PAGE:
At the same time, I can see from my own experience living in the US suburbs with a strong tradition of public participation e.g. in the education system that the effect of such parental involvement is generally very positive (while not being problem-free) in terms of the relevance and quality of what is being provided. It's also clear that some citizens are much moire involved than others, and that those who are involved more either through greater motivation or having more time are those who are often better off, and that they also potentially benefit more that those who participate less, but at the same time the benefits of citizen involvement accrue to all, and all have at least some opportunity to contribute.

For me I don't have any doubt about the value of participation, but I do think we always need to look at whether the methods we use are effective in terms of the result and whether or not they impose too onerous or unequal a burden on beneficiaries.

Steve said...

Good post. I read the first part of Duflo's speech, which made me think. A lot. Ouch. Overall, I'd have to respond to you by saying I think I do not support inching up paternalism for the poor.

There's a high potential cost to getting it wrong, or going too far. So, I agree with your potholes example, but what about size of streets, then how to lay out a grid, then how mass transit should be applied, and so on and so on until you start getting outcomes, poor ones, that were not expected and no one understands how it got to that point. So a "diminishing capacity to get back on track driven by path dependency" (???). When does a matter pass from good default to active choice? I argue the more good defaults you accept, the harder it becomes to know the difference. And that's why in North America you have whiny teenagers who, when the lights go out, yell "Dad, turn the internet back on!" (and they don't even say please!)... you could even extend it to credit regulations...

Long and short of it is, much of this is completely context dependent in my eyes. The poor are constantly lied to, and have every right to be skeptical. And whether you are rich or poor, if you want something in this world you are going to have to work for it.

J. said...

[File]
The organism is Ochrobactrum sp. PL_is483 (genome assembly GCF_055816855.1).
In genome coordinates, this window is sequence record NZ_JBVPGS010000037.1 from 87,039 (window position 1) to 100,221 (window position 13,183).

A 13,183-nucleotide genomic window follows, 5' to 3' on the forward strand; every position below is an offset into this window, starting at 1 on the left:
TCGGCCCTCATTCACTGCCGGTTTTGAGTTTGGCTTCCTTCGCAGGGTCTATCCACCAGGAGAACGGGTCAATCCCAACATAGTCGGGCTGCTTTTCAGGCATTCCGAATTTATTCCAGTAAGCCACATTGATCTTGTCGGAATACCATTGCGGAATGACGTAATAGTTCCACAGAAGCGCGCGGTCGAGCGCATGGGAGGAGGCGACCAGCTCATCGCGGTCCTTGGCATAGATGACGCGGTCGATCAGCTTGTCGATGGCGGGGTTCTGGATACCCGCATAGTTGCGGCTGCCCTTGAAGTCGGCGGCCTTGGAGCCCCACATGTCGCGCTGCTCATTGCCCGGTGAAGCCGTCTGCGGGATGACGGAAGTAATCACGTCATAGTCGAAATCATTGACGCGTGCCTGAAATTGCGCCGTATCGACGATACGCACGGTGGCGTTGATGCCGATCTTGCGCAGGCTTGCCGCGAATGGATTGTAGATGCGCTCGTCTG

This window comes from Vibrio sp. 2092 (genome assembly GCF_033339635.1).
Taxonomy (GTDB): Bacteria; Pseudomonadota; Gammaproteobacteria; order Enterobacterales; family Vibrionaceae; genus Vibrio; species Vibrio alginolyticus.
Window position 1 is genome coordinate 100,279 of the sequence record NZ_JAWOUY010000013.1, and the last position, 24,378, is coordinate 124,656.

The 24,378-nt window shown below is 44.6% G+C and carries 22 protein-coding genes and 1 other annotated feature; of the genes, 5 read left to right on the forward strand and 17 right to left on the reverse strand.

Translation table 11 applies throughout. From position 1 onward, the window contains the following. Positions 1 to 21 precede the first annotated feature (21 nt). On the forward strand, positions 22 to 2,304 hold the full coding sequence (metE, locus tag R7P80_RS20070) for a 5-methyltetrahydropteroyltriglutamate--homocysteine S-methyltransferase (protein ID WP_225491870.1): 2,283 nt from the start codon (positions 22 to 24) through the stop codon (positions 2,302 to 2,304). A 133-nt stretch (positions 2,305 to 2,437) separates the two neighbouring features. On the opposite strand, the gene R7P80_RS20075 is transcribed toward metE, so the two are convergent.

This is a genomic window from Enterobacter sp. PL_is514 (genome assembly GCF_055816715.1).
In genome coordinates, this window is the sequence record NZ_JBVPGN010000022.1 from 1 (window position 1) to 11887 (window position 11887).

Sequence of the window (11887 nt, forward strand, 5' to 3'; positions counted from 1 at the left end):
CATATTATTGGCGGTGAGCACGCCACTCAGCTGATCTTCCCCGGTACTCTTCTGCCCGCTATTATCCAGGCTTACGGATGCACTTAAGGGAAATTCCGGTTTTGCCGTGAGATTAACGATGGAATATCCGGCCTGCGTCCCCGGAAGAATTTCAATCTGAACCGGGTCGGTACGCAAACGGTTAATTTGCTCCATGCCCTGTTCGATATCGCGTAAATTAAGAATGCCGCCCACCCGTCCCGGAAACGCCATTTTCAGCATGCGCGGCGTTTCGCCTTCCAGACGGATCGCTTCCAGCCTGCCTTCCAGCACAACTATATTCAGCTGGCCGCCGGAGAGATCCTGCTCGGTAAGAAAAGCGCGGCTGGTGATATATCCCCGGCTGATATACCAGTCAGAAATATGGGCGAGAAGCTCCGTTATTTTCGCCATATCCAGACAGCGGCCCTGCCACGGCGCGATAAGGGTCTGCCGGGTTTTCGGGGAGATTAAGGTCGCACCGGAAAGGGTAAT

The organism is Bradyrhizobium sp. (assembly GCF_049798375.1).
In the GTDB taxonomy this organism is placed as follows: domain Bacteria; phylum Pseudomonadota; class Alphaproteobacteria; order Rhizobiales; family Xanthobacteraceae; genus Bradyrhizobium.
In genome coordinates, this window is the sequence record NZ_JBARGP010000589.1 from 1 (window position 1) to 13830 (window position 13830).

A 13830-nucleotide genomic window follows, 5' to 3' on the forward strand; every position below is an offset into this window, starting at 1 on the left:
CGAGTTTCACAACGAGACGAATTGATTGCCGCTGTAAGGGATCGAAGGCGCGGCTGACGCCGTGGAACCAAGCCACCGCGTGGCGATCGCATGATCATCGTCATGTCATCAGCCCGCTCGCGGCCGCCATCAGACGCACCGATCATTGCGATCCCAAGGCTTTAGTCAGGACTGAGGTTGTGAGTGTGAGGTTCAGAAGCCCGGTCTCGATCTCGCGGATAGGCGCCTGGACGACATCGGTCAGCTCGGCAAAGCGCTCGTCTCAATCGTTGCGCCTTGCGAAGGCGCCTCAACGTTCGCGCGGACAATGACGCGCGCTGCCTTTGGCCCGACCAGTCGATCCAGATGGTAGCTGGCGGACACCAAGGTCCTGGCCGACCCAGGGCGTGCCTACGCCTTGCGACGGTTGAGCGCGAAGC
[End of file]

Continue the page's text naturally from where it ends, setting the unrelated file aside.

yep. "Good process" doesn't have to necessarily mean "every pregnant and/or lactating woman in the district has to attend every meeting." Both your post and the linked lecture say better what I tried to rant at here ("resistance is futile..."): http://talesfromethehood.com/2009/09/22/im-in-the-midst-of-a-trauma-leave-a-message-ill-call-you-back/

Kim Siegal said...

Not sure. Seems like it depends on what aspects of the program are getting local input, like you mention in your last paragraph. But it I would be careful about making assumptions about how much attention span or energy people have to contribute simply because they are poor and thus taxed mentally, physically and emotionally. Aren't we often surprised by what people can become passionate about - especially if there is a perceived unfairness?

And I read the "it's their program let them decide how to do it" as a fair statement but still seems somewhat like a failure. If it was the gov't's program fine, because there are some (theoretical) accountability mechanisms (assuming a democracy). If it's a private sector program there's also some accountability in that if the local people are buying, they are no longer viable. But if it's a big NGO and the local population is disinterested, than the prospects for long term success might be diminished.

Not every person need care about every detail, and, it's true, local people don't always have the time, effort and expertise to provide meaningful input. However, I think if the pendulum swings the other way in development circles and we have more justification for ignoring the voice of local people, it's a huge risk. I think I'd prefer to err the other direction.